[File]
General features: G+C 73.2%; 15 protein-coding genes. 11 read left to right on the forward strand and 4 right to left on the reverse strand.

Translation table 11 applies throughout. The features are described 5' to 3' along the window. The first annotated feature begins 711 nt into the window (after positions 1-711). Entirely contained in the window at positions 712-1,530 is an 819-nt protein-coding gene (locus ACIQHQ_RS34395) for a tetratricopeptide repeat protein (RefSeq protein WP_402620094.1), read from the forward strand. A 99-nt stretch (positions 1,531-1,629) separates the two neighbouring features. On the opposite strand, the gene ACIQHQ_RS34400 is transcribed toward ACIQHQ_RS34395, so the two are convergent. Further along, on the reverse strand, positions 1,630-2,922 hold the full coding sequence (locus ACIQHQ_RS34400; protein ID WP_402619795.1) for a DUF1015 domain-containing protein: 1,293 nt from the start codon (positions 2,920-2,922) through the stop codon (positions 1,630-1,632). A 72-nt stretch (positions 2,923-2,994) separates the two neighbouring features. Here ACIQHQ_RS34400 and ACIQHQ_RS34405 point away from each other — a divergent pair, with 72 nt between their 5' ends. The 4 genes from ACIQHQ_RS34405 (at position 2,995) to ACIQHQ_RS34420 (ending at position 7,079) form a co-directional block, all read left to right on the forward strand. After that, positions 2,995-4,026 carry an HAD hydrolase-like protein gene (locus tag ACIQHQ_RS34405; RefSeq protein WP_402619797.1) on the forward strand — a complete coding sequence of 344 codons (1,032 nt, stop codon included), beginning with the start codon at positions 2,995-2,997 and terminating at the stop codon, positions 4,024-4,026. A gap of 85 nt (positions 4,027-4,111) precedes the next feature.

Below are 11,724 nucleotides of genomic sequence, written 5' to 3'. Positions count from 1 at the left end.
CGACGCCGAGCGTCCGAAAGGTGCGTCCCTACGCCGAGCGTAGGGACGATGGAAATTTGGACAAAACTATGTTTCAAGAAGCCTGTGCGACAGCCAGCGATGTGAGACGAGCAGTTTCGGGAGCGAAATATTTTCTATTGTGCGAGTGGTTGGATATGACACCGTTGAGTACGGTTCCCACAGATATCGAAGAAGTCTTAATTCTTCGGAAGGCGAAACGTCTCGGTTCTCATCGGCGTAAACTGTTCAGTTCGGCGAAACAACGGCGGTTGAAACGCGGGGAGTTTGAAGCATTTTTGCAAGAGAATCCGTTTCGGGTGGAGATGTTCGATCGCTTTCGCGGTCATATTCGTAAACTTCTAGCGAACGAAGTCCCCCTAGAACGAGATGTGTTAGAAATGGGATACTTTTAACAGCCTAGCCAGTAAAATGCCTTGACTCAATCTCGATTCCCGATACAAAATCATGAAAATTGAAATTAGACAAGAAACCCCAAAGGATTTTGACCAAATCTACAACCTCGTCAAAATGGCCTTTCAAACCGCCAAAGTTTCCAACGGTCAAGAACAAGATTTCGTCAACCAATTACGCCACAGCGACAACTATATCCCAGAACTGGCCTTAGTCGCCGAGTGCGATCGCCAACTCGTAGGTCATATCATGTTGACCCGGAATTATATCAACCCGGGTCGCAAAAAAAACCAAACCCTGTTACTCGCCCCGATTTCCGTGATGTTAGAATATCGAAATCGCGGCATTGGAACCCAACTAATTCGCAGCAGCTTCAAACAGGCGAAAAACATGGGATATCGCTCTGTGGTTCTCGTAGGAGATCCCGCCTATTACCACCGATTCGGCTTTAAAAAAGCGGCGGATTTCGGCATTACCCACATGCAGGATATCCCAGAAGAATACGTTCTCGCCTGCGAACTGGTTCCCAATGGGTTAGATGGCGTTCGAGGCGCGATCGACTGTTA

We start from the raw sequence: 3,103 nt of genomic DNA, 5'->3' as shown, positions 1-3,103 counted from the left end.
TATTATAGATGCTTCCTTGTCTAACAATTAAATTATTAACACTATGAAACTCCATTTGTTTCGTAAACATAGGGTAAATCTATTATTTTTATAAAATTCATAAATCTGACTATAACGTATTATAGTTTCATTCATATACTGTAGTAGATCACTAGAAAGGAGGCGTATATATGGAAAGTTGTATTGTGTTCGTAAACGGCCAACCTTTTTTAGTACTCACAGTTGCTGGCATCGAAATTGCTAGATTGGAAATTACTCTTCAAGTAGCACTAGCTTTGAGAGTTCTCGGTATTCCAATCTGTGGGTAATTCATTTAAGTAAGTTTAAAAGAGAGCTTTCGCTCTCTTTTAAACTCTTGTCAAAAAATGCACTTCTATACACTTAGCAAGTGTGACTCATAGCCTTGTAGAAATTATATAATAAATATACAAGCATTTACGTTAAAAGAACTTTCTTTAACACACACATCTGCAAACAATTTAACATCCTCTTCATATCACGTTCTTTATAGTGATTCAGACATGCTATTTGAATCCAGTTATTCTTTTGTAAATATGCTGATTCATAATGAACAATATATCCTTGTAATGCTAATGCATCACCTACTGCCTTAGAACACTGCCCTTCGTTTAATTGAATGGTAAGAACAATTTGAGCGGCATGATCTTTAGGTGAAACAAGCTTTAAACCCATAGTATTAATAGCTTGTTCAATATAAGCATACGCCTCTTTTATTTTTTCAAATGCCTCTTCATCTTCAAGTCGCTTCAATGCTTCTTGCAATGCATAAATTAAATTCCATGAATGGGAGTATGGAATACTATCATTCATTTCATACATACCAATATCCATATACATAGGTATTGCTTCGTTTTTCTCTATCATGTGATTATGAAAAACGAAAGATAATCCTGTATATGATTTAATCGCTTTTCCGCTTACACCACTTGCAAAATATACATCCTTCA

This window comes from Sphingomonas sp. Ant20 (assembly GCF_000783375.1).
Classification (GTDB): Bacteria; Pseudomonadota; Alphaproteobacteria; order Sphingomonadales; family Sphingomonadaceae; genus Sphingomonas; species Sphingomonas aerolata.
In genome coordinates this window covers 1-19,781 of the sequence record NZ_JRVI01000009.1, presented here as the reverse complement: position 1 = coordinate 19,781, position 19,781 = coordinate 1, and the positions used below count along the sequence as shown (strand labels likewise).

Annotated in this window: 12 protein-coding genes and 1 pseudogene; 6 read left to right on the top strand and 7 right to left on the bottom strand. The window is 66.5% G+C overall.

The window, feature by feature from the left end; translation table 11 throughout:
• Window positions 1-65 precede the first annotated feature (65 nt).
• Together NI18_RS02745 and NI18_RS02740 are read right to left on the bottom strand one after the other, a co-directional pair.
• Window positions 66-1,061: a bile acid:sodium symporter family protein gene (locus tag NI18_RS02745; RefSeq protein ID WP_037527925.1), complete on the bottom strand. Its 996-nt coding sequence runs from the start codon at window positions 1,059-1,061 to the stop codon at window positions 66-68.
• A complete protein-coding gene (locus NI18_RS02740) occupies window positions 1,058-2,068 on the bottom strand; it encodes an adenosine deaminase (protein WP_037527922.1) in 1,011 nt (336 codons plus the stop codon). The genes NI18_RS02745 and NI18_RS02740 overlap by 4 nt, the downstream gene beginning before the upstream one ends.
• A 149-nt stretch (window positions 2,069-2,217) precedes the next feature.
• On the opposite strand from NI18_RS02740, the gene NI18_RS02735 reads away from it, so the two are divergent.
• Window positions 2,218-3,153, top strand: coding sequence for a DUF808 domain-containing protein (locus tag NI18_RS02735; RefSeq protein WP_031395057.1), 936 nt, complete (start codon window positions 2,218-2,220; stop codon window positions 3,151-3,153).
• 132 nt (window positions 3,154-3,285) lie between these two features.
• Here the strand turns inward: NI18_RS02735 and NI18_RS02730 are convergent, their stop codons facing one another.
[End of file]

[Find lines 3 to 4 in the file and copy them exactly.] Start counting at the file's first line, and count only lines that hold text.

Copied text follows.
Below are 11,724 nucleotides of genomic sequence, written 5' to 3'. Positions count from 1 at the left end.
CGACGCCGAGCGTCCGAAAGGTGCGTCCCTACGCCGAGCGTAGGGACGATGGAAATTTGGACAAAACTATGTTTCAAGAAGCCTGTGCGACAGCCAGCGATGTGAGACGAGCAGTTTCGGGAGCGAAATATTTTCTATTGTGCGAGTGGTTGGATATGACACCGTTGAGTACGGTTCCCACAGATATCGAAGAAGTCTTAATTCTTCGGAAGGCGAAACGTCTCGGTTCTCATCGGCGTAAACTGTTCAGTTCGGCGAAACAACGGCGGTTGAAACGCGGGGAGTTTGAAGCATTTTTGCAAGAGAATCCGTTTCGGGTGGAGATGTTCGATCGCTTTCGCGGTCATATTCGTAAACTTCTAGCGAACGAAGTCCCCCTAGAACGAGATGTGTTAGAAATGGGATACTTTTAACAGCCTAGCCAGTAAAATGCCTTGACTCAATCTCGATTCCCGATACAAAATCATGAAAATTGAAATTAGACAAGAAACCCCAAAGGATTTTGACCAAATCTACAACCTCGTCAAAATGGCCTTTCAAACCGCCAAAGTTTCCAACGGTCAAGAACAAGATTTCGTCAACCAATTACGCCACAGCGACAACTATATCCCAGAACTGGCCTTAGTCGCCGAGTGCGATCGCCAACTCGTAGGTCATATCATGTTGACCCGGAATTATATCAACCCGGGTCGCAAAAAAAACCAAACCCTGTTACTCGCCCCGATTTCCGTGATGTTAGAATATCGAAATCGCGGCATTGGAACCCAACTAATTCGCAGCAGCTTCAAACAGGCGAAAAACATGGGATATCGCTCTGTGGTTCTCGTAGGAGATCCCGCCTATTACCACCGATTCGGCTTTAAAAAAGCGGCGGATTTCGGCATTACCCACATGCAGGATATCCCAGAAGAATACGTTCTCGCCTGCGAACTGGTTCCCAATGGGTTAGATGGCGTTCGAGGCGCGATCGACTGTTA